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Three North Bay women on getting married for the first time after 50

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When Deb Thea’s friend Alice died suddenly of cancer, her heart went out to the husband she left behind.

Defying her friend’s wishes for no services, Thea took it upon herself to organize a memorial, knowing the people who loved Alice, including her husband of 36 years Tom Ford, needed ritual in order to grieve.

“Afterwards,” Thea said, “I would keep an eye on him.” She’d swing by his workshop in San Anselmo with antiques she needed fixed or wrap up a sandwich and drop it off. Her mission was only to offer a little comfort and kindness.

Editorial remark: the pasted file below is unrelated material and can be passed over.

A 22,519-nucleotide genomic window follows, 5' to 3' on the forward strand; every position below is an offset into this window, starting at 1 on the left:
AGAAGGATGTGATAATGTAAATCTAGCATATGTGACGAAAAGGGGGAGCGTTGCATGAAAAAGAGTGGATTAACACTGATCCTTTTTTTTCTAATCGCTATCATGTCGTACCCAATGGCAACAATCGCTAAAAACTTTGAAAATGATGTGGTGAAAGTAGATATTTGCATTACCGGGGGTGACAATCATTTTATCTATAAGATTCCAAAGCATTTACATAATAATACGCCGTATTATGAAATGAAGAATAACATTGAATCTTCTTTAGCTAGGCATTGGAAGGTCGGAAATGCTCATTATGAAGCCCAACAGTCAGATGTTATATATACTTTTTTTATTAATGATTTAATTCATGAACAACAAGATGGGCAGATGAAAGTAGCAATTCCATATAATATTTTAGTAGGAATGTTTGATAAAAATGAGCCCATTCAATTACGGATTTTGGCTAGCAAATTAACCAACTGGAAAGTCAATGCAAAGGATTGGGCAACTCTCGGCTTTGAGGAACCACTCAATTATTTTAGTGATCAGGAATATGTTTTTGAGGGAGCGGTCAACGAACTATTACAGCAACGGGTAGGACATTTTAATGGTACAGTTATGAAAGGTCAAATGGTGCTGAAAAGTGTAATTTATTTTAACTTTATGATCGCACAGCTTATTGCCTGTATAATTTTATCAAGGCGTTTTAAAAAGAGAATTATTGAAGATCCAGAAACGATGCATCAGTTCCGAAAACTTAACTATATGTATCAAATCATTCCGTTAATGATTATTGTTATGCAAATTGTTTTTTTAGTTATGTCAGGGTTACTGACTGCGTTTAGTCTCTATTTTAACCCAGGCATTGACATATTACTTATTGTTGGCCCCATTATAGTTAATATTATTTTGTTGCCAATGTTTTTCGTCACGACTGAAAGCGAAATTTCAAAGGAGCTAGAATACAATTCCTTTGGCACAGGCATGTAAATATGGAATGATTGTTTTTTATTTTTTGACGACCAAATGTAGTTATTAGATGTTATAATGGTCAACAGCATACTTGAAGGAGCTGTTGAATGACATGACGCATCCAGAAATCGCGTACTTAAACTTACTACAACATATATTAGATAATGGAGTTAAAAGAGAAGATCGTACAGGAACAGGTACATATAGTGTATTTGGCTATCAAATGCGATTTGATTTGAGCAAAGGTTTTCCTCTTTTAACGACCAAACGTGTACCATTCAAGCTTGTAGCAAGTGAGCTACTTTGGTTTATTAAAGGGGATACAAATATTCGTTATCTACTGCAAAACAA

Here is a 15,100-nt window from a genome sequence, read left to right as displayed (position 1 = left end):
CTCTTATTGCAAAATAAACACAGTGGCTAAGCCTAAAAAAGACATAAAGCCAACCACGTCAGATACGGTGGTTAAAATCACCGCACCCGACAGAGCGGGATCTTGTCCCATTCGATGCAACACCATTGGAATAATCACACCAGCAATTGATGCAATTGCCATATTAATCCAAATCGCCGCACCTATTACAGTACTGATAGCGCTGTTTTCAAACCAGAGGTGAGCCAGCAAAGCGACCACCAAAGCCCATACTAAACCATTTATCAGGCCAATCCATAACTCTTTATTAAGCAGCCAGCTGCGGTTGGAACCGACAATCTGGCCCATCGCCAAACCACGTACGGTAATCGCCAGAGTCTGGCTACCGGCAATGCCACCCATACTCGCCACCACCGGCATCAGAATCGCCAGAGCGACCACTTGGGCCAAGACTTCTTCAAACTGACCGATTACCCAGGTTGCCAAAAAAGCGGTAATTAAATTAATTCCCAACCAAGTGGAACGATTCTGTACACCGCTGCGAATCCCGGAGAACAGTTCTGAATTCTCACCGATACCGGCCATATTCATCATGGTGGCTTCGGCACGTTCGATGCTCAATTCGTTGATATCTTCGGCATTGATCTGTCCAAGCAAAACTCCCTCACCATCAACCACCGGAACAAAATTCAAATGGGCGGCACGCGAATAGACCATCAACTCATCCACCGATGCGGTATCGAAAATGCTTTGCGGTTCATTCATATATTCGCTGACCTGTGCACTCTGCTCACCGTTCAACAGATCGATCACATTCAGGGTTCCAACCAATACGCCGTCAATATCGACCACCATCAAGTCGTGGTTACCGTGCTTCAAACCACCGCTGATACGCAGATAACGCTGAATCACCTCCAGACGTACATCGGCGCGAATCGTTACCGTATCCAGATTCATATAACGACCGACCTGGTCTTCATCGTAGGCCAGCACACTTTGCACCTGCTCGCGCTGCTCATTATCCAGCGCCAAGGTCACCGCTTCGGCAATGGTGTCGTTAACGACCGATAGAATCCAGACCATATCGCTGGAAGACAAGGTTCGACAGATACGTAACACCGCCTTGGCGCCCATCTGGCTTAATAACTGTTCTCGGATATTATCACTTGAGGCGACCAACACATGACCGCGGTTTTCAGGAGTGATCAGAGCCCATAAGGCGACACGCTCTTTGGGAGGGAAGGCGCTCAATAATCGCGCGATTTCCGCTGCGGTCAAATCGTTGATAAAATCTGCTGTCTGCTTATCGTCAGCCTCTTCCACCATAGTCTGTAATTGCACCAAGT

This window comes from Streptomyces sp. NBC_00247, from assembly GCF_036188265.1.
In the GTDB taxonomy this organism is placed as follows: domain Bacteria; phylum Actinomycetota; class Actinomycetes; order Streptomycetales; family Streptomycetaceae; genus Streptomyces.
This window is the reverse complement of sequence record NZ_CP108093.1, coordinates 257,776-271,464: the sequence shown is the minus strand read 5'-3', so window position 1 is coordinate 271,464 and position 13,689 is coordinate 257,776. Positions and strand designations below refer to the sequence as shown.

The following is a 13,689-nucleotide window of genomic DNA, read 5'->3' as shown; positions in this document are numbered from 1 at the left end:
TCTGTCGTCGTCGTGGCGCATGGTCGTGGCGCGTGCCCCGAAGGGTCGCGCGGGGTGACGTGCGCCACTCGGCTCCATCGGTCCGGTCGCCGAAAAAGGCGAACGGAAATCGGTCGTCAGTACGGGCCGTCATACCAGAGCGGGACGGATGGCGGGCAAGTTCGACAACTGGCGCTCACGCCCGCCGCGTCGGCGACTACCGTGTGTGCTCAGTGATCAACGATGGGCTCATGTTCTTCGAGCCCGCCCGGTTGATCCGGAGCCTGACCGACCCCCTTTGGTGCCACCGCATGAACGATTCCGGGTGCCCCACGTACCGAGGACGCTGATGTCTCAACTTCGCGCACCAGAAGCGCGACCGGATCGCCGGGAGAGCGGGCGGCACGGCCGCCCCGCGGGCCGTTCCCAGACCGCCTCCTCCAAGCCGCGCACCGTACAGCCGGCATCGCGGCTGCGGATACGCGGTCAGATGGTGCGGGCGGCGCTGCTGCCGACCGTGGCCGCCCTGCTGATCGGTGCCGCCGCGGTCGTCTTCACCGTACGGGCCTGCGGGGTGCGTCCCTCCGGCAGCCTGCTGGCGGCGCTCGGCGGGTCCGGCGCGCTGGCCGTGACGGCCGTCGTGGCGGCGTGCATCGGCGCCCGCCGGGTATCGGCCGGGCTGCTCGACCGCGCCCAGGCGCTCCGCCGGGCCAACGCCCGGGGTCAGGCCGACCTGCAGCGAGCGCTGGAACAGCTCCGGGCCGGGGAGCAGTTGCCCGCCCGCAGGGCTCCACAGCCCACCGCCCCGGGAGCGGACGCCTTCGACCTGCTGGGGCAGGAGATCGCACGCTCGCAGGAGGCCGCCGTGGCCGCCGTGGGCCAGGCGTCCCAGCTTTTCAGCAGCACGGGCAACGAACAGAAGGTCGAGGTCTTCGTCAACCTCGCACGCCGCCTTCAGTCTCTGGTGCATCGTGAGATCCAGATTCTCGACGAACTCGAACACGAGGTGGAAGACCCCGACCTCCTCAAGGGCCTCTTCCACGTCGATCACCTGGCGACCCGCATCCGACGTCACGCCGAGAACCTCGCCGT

But there was something about the mischievous Thea’s sense of humor, compassion and joie de vivre that caught Ford’s attention and ultimately his heart. Those small acts of kindness turned into a friendship and then a full grown love affair. One thing led to another and two years later, the onetime truck driver and jack-of-all trades was standing in a friend’s garden in Napa proposing marriage.

For Thea, who lives in Fairfax and owns Yankee Girl Antiques in Petaluma, it was a long-delayed moment of truth. She had never been down the aisle or even come close to getting hitched. But the lifetime bachelorette said with Ford, she had no qualms about swapping independence for security. At the seasoned age of 70, without hesitation, she said “yes.”